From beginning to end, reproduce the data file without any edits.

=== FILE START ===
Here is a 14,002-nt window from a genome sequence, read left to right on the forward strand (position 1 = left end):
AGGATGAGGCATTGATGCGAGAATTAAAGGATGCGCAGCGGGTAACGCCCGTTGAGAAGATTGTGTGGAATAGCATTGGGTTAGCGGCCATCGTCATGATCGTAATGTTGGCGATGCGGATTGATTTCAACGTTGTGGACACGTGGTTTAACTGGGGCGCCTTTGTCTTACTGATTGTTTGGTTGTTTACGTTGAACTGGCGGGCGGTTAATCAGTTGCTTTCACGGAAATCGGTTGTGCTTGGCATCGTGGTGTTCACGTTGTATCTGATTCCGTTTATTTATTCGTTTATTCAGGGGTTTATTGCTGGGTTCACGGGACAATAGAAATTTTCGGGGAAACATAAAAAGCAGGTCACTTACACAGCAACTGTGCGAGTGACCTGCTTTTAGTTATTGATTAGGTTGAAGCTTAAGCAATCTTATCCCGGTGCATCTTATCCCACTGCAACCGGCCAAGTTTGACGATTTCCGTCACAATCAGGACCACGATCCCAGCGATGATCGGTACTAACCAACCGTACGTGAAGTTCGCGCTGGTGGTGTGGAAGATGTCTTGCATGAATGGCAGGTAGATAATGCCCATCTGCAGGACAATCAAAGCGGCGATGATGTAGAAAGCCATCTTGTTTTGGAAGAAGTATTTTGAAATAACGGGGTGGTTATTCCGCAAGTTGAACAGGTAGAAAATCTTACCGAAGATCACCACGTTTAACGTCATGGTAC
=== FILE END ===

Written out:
Here is a 14,002-nt window from a genome sequence, read left to right on the forward strand (position 1 = left end):
AGGATGAGGCATTGATGCGAGAATTAAAGGATGCGCAGCGGGTAACGCCCGTTGAGAAGATTGTGTGGAATAGCATTGGGTTAGCGGCCATCGTCATGATCGTAATGTTGGCGATGCGGATTGATTTCAACGTTGTGGACACGTGGTTTAACTGGGGCGCCTTTGTCTTACTGATTGTTTGGTTGTTTACGTTGAACTGGCGGGCGGTTAATCAGTTGCTTTCACGGAAATCGGTTGTGCTTGGCATCGTGGTGTTCACGTTGTATCTGATTCCGTTTATTTATTCGTTTATTCAGGGGTTTATTGCTGGGTTCACGGGACAATAGAAATTTTCGGGGAAACATAAAAAGCAGGTCACTTACACAGCAACTGTGCGAGTGACCTGCTTTTAGTTATTGATTAGGTTGAAGCTTAAGCAATCTTATCCCGGTGCATCTTATCCCACTGCAACCGGCCAAGTTTGACGATTTCCGTCACAATCAGGACCACGATCCCAGCGATGATCGGTACTAACCAACCGTACGTGAAGTTCGCGCTGGTGGTGTGGAAGATGTCTTGCATGAATGGCAGGTAGATAATGCCCATCTGCAGGACAATCAAAGCGGCGATGATGTAGAAAGCCATCTTGTTTTGGAAGAAGTATTTTGAAATAACGGGGTGGTTATTCCGCAAGTTGAACAGGTAGAAAATCTTACCGAAGATCACCACGTTTAACGTCATGGTAC